I know a couple engaged to be married. We’ll call them Jane and John. The date has been chosen and the dress has been purchased. They live together in an apartment in the downtown of a small city, close to where they both work. They love riding their bikes to their offices and walking to the grocery store. But John sees their mid-town life as temporary and dreams of owning a home away from the city core where he can have a yard and children playing in it one day. Jane doesn’t want a house or a house-sized mortgage. She would rather spend her savings on travel and education and her time on making memories instead of mowing lawns. Here we have a classic example of inter-personal conflict.

What Conflict Is

As I’ve written before, conflict is just a word that means differences are bumping up against each other. These two may have completely opposite cooking styles but if that’s more of a complementary fusion no conflict exists. However this difference is one that prickles; John and Jane’s differing ideas about homes do NOT make them feel as if they are part of a dynamic medley. It’s closer to a tug of war. This is usually your first clue about a conflict: the way you feel. You might notice physical sensations that resemble a stress response like an increased heart rate or headache. Or maybe you notice you are angry or self-righteous or you’re interrupting the other person or your voice is getting louder. These are all signs of defensiveness; a natural response to feeling threatened.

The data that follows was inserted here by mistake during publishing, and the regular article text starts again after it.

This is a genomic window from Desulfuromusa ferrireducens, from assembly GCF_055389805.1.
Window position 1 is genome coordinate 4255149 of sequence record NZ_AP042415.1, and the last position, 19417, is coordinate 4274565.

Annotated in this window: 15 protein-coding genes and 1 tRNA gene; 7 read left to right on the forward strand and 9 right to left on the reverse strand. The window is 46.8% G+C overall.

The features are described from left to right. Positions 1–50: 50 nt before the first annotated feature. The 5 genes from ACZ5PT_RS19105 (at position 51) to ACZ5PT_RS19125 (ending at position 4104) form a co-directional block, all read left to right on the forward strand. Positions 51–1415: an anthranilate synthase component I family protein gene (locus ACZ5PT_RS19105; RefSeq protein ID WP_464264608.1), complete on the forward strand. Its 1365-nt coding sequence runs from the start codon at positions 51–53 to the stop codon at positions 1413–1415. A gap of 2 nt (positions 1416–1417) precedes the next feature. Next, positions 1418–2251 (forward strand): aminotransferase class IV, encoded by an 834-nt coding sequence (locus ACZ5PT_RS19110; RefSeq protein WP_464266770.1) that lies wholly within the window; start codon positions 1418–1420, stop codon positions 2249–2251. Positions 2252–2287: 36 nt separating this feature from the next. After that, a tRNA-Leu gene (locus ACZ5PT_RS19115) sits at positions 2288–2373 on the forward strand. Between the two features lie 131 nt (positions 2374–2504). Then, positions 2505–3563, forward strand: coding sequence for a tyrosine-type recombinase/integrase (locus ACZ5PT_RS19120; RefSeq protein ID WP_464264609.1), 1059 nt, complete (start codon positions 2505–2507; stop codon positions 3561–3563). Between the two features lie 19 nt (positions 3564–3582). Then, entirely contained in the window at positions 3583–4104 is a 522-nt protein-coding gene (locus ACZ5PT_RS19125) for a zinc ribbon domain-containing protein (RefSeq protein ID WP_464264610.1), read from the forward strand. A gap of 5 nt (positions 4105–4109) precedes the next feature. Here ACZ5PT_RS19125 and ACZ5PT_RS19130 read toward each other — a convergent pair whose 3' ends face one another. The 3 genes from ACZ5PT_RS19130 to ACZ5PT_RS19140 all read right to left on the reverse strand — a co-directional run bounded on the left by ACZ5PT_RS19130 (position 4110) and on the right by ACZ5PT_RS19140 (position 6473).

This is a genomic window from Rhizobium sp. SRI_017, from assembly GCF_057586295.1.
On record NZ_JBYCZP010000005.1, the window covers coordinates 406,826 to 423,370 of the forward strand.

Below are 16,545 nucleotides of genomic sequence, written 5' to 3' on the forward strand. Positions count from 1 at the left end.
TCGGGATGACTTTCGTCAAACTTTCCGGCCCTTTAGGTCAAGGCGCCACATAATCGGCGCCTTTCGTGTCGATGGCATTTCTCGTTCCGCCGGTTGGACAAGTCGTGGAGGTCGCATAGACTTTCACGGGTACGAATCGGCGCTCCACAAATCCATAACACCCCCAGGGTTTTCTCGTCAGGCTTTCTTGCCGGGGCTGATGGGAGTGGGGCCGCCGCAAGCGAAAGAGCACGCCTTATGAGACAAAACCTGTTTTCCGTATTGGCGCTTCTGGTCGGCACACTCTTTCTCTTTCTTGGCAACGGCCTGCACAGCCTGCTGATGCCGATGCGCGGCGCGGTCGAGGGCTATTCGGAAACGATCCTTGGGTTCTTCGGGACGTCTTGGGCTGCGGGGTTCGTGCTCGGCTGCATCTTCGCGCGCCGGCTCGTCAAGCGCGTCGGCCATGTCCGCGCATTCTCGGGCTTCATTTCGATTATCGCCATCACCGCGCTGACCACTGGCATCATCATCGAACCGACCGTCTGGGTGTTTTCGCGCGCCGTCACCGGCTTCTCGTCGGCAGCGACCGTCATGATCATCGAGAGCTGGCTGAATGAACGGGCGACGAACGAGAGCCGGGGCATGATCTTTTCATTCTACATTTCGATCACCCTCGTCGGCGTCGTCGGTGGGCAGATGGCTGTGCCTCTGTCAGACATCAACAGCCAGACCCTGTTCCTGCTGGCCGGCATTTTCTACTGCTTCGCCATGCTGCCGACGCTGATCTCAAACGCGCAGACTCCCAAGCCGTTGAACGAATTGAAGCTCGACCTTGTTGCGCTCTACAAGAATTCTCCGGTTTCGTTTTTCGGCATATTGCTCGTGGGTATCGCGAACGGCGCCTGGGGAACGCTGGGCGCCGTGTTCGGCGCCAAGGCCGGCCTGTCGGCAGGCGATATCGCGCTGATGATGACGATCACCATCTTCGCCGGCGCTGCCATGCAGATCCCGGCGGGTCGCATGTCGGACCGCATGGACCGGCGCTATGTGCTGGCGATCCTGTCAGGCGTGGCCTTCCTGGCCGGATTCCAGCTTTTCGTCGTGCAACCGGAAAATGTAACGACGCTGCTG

TO RE-CAP: some differences between people are interesting to us and we feel curious and some differences between people are scary and we feel threatened. The interesting kind of difference is attraction; the scary kind of difference is conflict.

Identifying the Issue